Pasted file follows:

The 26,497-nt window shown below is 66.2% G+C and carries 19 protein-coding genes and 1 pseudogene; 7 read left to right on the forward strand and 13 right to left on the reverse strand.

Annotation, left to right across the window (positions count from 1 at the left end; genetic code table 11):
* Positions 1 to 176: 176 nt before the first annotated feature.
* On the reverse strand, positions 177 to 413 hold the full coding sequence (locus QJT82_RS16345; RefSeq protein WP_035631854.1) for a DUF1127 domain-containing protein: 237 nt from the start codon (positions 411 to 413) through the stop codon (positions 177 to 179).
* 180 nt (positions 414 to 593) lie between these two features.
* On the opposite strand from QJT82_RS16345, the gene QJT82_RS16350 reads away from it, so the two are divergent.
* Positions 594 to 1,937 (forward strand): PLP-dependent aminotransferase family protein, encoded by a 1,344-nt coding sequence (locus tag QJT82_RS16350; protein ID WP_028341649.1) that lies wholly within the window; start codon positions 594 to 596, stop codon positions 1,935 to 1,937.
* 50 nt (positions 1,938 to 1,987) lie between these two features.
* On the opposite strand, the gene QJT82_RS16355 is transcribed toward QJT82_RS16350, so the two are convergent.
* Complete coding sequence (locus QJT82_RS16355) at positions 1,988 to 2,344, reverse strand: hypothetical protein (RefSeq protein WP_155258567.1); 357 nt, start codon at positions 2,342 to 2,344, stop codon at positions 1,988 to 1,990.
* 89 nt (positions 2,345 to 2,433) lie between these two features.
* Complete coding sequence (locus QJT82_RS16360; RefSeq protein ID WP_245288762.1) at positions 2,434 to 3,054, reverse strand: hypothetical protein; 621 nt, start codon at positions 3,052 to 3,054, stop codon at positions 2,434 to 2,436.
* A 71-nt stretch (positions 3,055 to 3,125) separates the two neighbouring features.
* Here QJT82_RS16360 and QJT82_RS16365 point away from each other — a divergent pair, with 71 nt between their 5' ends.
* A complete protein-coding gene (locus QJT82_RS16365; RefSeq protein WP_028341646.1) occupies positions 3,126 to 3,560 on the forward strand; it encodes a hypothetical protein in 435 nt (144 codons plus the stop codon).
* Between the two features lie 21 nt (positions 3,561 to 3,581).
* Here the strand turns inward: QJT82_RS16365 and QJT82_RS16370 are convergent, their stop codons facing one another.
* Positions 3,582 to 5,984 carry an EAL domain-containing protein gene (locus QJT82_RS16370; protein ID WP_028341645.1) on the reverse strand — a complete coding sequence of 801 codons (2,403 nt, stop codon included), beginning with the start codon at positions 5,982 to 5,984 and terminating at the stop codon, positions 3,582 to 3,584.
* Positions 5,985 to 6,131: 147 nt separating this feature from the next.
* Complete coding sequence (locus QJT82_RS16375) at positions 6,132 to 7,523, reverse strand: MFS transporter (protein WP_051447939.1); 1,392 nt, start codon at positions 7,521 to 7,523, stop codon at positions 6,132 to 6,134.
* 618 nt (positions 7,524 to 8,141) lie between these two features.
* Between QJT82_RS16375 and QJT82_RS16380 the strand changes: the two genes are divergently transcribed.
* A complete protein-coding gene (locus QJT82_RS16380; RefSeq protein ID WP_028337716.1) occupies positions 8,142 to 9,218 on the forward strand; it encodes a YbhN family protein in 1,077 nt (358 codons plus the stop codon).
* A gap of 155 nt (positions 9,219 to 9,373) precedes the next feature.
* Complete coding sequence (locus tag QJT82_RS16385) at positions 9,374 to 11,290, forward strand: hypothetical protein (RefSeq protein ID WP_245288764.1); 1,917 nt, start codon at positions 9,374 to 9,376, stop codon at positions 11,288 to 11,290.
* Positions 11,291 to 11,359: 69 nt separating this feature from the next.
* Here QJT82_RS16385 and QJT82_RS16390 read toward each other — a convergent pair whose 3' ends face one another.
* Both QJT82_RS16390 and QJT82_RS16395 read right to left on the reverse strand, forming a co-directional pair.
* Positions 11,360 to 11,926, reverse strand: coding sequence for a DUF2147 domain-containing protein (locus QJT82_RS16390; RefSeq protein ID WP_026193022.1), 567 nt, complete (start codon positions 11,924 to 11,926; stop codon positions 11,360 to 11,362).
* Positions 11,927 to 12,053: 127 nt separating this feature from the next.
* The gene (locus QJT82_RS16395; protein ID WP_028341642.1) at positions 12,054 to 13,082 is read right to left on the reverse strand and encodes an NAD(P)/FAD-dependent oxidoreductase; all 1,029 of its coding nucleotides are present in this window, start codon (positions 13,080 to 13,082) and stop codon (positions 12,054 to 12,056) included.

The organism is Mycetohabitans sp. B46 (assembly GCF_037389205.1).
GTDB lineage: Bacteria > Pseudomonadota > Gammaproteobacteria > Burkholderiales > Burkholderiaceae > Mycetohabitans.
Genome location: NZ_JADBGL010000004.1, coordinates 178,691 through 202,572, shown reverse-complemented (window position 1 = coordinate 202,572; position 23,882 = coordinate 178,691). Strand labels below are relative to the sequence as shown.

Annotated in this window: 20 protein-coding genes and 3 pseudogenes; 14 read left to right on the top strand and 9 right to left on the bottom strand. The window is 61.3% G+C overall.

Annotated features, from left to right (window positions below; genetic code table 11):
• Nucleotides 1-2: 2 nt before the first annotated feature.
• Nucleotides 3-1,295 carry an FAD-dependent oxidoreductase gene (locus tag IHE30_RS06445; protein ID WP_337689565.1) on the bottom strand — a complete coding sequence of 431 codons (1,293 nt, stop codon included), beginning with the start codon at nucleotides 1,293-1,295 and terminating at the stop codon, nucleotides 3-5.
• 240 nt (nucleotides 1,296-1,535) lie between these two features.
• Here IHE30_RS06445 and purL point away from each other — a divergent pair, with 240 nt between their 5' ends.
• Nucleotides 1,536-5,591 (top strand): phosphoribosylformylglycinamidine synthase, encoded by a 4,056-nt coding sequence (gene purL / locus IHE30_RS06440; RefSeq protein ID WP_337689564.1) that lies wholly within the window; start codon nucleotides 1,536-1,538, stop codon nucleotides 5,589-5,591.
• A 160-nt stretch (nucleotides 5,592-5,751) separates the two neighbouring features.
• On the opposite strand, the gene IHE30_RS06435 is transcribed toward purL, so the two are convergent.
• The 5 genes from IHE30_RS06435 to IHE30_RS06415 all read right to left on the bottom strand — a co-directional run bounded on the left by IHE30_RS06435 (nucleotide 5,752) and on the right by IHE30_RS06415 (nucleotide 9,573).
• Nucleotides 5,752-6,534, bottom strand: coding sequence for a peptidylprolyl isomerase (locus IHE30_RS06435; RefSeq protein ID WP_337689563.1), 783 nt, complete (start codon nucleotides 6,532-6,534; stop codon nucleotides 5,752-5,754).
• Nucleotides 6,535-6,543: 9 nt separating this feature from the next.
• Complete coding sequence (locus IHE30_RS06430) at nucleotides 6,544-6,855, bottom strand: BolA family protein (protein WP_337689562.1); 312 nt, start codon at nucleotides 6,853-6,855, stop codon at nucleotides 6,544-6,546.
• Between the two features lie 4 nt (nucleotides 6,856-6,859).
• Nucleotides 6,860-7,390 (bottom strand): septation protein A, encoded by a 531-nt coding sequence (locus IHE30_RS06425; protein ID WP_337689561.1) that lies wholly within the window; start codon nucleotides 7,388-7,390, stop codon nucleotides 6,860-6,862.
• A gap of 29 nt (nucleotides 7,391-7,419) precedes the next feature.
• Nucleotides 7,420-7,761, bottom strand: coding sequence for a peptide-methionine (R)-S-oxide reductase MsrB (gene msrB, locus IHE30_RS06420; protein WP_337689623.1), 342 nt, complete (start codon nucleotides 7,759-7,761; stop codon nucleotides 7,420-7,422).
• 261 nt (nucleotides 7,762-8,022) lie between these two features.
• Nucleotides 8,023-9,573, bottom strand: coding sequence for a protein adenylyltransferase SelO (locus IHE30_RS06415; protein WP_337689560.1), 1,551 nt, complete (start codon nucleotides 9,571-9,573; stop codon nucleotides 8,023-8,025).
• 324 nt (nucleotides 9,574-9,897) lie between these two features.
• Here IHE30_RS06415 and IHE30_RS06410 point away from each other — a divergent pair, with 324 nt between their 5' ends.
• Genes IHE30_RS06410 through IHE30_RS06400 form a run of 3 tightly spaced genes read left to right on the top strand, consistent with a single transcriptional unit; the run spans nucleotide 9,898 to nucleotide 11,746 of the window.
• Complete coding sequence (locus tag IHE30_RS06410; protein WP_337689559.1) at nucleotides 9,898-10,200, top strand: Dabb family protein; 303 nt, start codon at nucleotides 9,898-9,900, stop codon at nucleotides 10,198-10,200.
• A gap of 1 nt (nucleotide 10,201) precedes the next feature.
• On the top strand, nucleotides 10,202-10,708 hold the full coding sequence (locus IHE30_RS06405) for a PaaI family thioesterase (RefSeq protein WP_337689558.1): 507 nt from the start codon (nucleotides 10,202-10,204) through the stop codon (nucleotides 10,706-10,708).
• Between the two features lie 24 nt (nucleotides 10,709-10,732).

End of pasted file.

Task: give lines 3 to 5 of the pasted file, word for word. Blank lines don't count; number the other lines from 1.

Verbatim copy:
* Positions 1 to 176: 176 nt before the first annotated feature.
* On the reverse strand, positions 177 to 413 hold the full coding sequence (locus QJT82_RS16345; RefSeq protein WP_035631854.1) for a DUF1127 domain-containing protein: 237 nt from the start codon (positions 411 to 413) through the stop codon (positions 177 to 179).
* 180 nt (positions 414 to 593) lie between these two features.